Keizer Parks Supervisor Robert Johnson (left) goes over planed upgrades with users of Carlson Skate Park at a public forum Wednesday, May 1.
Chris Styler grew up in Salem-Keizer and was in high school when Carlson Skate Park opened. Unfortunately, even then, it didn’t live up to his hopes and expectations.
“I was very excited in the beginning, but I was also a little disappointed. I know a lot of work and energy went into it, but I’d seen other skate parks and this just wasn’t that,” Styler said.
After moving away, Styler returned to the area five years ago and makes regular, almost daily, trips to Silverton and Newberg where the parks have a flow that Keizer and Salem’s skate parks largely lack.
The city is hoping to remedy some of that pent up frustration by remodeling some of the most dilapidated areas of the park, the two bowls and the halfpipe.
The owners of Dreamland Skate Parks, Mark and Danyel Scott, along with Keizer Parks Supervisor Robert Johnson, met with users of the parks on Wednesday, May 1, to discuss current plans and how they mesh with hopes of users. Almost 30 park users turned out to give feedback, making it was one of the largest gatherings for a city meeting in the past year.
Currently, the two bowls in the skate park are unused for the most part. Over time, the concrete at the lower portion of the walls – where riders would begin an ascent – has developed large cracks. There is essentially one path rider can take: down one wall, up and over the other side of the bowl and into the larger park.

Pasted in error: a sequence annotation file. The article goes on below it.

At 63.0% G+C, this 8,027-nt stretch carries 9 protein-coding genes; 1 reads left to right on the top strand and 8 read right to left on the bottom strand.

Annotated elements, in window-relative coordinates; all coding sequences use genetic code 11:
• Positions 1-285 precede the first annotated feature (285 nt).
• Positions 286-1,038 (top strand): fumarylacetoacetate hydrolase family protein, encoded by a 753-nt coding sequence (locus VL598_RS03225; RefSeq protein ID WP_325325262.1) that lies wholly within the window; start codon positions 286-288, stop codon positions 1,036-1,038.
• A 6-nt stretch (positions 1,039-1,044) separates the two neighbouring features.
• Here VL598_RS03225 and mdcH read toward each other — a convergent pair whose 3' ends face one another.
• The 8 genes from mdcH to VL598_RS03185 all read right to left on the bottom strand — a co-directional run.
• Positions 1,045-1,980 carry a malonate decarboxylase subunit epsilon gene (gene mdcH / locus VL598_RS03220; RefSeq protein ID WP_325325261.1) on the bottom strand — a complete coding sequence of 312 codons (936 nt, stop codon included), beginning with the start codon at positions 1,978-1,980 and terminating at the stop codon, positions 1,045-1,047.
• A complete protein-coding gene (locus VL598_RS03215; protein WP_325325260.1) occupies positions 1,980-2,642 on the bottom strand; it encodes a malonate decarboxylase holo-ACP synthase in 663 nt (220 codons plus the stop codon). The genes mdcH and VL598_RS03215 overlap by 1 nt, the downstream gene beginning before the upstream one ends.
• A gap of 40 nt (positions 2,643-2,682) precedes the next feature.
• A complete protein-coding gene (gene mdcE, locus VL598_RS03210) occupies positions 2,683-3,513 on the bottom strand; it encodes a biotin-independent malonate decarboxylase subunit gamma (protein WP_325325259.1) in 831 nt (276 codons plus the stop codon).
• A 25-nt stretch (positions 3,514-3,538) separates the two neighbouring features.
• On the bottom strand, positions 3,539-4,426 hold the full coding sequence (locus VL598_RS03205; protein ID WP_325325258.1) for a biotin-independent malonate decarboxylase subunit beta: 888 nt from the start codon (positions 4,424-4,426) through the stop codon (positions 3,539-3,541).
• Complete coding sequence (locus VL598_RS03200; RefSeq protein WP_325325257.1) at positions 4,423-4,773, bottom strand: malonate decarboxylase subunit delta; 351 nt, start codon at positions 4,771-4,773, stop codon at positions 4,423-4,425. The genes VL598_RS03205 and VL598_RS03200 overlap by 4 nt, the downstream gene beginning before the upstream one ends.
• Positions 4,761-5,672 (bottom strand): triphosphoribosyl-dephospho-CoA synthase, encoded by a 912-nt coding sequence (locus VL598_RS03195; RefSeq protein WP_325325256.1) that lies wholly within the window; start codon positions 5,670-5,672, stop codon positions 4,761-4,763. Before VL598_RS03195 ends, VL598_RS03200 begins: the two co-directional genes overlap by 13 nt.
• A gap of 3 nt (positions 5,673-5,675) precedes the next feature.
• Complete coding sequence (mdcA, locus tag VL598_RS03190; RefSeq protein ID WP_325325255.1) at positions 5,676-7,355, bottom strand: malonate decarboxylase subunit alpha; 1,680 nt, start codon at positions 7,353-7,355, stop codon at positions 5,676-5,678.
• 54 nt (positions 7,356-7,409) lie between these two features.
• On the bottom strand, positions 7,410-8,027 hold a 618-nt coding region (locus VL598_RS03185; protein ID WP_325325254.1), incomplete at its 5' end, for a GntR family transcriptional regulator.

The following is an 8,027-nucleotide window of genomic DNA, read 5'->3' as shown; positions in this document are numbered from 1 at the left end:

One attendee at the meeting said the bowls at Carlson are “glorified ditches.”
The proposed improvements would make it possible to move from bowl to bowl and then into the larger park without ever having to step of a skateboard, scooter or bike.
“We will add new concrete over the bowls and steel coping. We want to make a perfect shell with more extensive grinding with some new ledges,” said Mark Scott.
Styler said learning to ride in Carlson Skate Park, or even Salem’s, is unlike riding in parks designed by engineers with an understanding of how they are used.
“When you learn to ride in Salem-Keizer and then go to another park somewhere else it’s like you have to relearn everything,” Styler said. “When you ride up a bowl or half pipe, it should feel natural to continue up into the air or up and over into the next space of the park. It doesn’t happen in this park because of the way it was built. You have to fight harder to go in the direction you want.”
Dreamland was the company that smoothed out some of the older surfaces and made the ride smoother and faster for users last summer. The improvements have rejuvenated interest in the park, but the bowls and halfpipe are the improvements riders want the most, Styler said.
“The bowls are the worst aspect of the park and they are fixing the worst things. These are the places that could make it feel like an actual skate park,” Styler said.
Danyel Scott said she and Mark would be back in the near future with improved conceptual drawings that take into account the feedback offered at the meeting.
“Our goal is a safer, smoother surface and make the overall flow better. It’s a big, beautiful park, it just doesn’t function, Danyel said.